The actions of the German government made things a lot worse, before during and after WWI. Contrary to Buchananist belief, the USA’s involvement in WWI did not lead to the rise of Hitler. Germany screwed that up all by themselves. The NSDAP was a minor, fringe, hate group and the German people should have known better than to listen to Hitler’s hateful screeds. Previous German governments took French, Polish and Austrian territory and helped Lenin.

    Lenin wanted to repay the Germans by inciting a Communist revolution there after WWI. Germany had a Communist Party. Lenin wanted to steamroll through Poland. The Red Army was stopped and driven back by the Poles.

    Stalin and Hitler had good excuses to hate Poland. Poland, which didn’t exist for 123 years, embarrassed both Germany and the USSR.

    WWII was an extension of WWI. German means for waging war were not destroyed after WWI and Germany quit in WWI. In WWII Germany was bombed, smashed and wrecked and was forced to surrender and submit to occupation.

  • Penguins Fan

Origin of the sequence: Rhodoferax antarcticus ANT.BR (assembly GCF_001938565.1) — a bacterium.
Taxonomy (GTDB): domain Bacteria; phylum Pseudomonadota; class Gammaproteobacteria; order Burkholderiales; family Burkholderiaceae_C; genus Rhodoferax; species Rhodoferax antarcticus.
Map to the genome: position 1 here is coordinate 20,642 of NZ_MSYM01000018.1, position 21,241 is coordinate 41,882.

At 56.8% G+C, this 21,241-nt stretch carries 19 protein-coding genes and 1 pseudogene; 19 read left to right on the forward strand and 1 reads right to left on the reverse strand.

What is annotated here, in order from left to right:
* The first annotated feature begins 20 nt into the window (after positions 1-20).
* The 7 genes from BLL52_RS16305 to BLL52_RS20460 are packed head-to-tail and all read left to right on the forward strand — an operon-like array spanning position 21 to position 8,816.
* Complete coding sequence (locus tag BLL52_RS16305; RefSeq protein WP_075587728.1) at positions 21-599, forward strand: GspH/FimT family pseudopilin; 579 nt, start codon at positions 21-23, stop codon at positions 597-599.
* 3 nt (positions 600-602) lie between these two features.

The most obvious “botch” of the Versailles Treaty was its failure to insist on the Rhine as the Western frontier of German. As Maréchal Ferdinand Foch pointed out, Germany had invaded French territory from the Rhineland five times in a century, 1814, 1815, 1870, 1914 and 1918. That should have been enough. In the event, he remarked, “This is not a peace. It is an armistice for 20 years,” a prediction justified by the event.

    The balkanisation of Central and Eastern Europe, pursuant to Woodrow Wilson’s principle of the self-determination of nationalities was another blunder; a standing invitation to intervention by the Great Powers.

    I would add that the way in which the Ottoman Empire was partitioned is the source of most of the troubles in the Middle East today, after half-a-century and more in which Britain, France and Germany had done everything to shore it up. It was grounded on the fallacy that Islam was a moribund superstition and that nationality would trump religion as the bond of political union.

  • Mr. Patterson-Seymour,

    Wilson’s predicament is that he could not support the establishment of Poland and then deny it to others in Europe who had to live as part of someone else’s empire, be it Hungary, the Czechs, the Slovaks, the Baltic states or anyone else – and Poland was going to get back on the map if they had to fight everyone else in Europe.

    The Ottoman Empire was dying. WWI just pushed along the inevitable. The Middle East conflict can be summed up in one word – Islam. Muslims don’t get along with anyone – even other Muslims.